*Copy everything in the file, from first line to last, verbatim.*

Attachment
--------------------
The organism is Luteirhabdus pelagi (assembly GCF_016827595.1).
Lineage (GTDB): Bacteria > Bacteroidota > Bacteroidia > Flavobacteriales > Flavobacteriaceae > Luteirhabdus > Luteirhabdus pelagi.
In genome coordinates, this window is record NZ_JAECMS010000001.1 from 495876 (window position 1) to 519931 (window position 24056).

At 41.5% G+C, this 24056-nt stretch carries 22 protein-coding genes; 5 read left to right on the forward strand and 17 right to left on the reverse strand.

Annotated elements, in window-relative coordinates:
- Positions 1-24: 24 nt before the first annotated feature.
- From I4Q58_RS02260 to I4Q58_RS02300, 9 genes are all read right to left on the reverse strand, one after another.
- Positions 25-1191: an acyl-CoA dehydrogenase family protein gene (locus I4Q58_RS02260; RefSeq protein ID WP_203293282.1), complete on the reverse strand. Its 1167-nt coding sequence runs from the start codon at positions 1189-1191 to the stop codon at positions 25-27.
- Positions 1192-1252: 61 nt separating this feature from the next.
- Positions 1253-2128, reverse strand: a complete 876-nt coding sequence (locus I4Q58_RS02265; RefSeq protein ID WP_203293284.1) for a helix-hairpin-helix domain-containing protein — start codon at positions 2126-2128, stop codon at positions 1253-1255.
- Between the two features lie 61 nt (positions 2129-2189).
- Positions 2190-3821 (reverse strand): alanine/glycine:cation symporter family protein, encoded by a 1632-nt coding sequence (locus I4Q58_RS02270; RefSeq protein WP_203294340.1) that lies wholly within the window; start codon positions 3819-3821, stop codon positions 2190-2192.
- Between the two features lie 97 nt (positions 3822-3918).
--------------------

The organism is Luteirhabdus pelagi (assembly GCF_016827595.1).
Lineage (GTDB): Bacteria > Bacteroidota > Bacteroidia > Flavobacteriales > Flavobacteriaceae > Luteirhabdus > Luteirhabdus pelagi.
In genome coordinates, this window is record NZ_JAECMS010000001.1 from 495876 (window position 1) to 519931 (window position 24056).

At 41.5% G+C, this 24056-nt stretch carries 22 protein-coding genes; 5 read left to right on the forward strand and 17 right to left on the reverse strand.

Annotated elements, in window-relative coordinates:
- Positions 1-24: 24 nt before the first annotated feature.
- From I4Q58_RS02260 to I4Q58_RS02300, 9 genes are all read right to left on the reverse strand, one after another.
- Positions 25-1191: an acyl-CoA dehydrogenase family protein gene (locus I4Q58_RS02260; RefSeq protein ID WP_203293282.1), complete on the reverse strand. Its 1167-nt coding sequence runs from the start codon at positions 1189-1191 to the stop codon at positions 25-27.
- Positions 1192-1252: 61 nt separating this feature from the next.
- Positions 1253-2128, reverse strand: a complete 876-nt coding sequence (locus I4Q58_RS02265; RefSeq protein ID WP_203293284.1) for a helix-hairpin-helix domain-containing protein — start codon at positions 2126-2128, stop codon at positions 1253-1255.
- Between the two features lie 61 nt (positions 2129-2189).
- Positions 2190-3821 (reverse strand): alanine/glycine:cation symporter family protein, encoded by a 1632-nt coding sequence (locus I4Q58_RS02270; RefSeq protein WP_203294340.1) that lies wholly within the window; start codon positions 3819-3821, stop codon positions 2190-2192.
- Between the two features lie 97 nt (positions 3822-3918).